It’s no coincidence that the Renaissance began in Italy. Through its former colonies that country had strong links to North Africa. And by extreme good fortune Arab caravanners discovered great salt pans in the central Sahara for which they found a ready market in hot, saltless West Africa. What they also came across were traders known as Dyula who were prepared to exchange salt for its weight in gold.
Entrepreneurship, it seems, is embedded deep in the human heart. Despite political intrigues, conflict and old animosities, a route was set up from mines deep in the West African forests, through towns such as Kumbi, Gao, Jenne and Timbuktu, across the sands to Tangier, Tunis, Tripoli and Alexandria and on to the goldsmiths and mints of Europe.
The requirements of any good Renaissance is, of course, the wealth to buy the leisure time to pursue all that art, culture and science. And that wealth was not only born northwards on the backs of camels, it was made possible because this arrogant, shambling animal made desert travel possible. It is to the camel in part, therefore, that we owe the Renaissance.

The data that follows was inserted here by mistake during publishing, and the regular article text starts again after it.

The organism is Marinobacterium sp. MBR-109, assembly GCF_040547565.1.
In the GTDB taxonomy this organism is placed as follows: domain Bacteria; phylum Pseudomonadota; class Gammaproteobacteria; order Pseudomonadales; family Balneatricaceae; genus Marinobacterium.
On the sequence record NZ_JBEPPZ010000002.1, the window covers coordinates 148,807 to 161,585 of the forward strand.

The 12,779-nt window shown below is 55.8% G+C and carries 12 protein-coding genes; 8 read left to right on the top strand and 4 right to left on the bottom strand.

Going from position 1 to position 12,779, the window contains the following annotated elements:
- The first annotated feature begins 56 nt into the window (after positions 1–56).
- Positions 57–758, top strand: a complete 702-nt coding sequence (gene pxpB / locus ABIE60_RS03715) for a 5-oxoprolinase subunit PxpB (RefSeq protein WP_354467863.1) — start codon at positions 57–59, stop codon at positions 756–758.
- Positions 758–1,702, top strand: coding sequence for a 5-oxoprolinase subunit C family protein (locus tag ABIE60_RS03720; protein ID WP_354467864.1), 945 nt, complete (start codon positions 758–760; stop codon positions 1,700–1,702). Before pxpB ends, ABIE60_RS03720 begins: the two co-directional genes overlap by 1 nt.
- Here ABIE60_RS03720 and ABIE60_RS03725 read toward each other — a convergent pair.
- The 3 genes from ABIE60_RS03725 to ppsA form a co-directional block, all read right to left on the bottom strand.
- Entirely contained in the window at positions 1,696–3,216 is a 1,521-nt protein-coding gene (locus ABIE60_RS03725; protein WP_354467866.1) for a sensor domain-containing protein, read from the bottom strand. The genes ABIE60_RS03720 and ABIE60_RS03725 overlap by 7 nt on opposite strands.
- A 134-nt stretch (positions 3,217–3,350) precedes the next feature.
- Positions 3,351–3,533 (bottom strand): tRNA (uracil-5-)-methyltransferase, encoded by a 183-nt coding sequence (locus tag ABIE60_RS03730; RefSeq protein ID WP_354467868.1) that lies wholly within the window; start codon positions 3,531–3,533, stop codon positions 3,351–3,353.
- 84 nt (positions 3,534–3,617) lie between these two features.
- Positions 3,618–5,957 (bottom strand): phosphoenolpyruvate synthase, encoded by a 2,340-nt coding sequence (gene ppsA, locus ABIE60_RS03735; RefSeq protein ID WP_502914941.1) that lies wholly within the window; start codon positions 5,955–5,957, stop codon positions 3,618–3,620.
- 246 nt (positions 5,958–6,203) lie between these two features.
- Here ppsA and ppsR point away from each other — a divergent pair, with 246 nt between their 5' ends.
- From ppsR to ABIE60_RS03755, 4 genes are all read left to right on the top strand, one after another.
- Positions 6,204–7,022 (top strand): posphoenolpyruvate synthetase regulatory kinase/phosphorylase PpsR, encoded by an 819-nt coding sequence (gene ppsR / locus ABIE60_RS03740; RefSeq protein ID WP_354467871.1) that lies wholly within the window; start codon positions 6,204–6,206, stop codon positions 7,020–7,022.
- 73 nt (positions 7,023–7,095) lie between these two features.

There is, of course, an underlying irony here. The stark truth of it became clear when we happened upon a vast herd of grumbling camels snaking picturesquely across the hot sand.
“Is it a caravan?” I enquired.
“No,” said my guide. “They’re for meat.”
The Renaissance eventually gave us the science to make the sort of wheels that were to win back the desert. Camels – those not destined for theme parks or kept as Taureg runabouts – are now heading for slaughterhouses in great numbers.
So to return to my point of departure: by the time our little caravan had reached the outrageous finger of sun-blackened rock where we’d planned to meet a 4x4 hired to whisk me out of the desert, I had forgiven my camel for its earlier misdemeanour.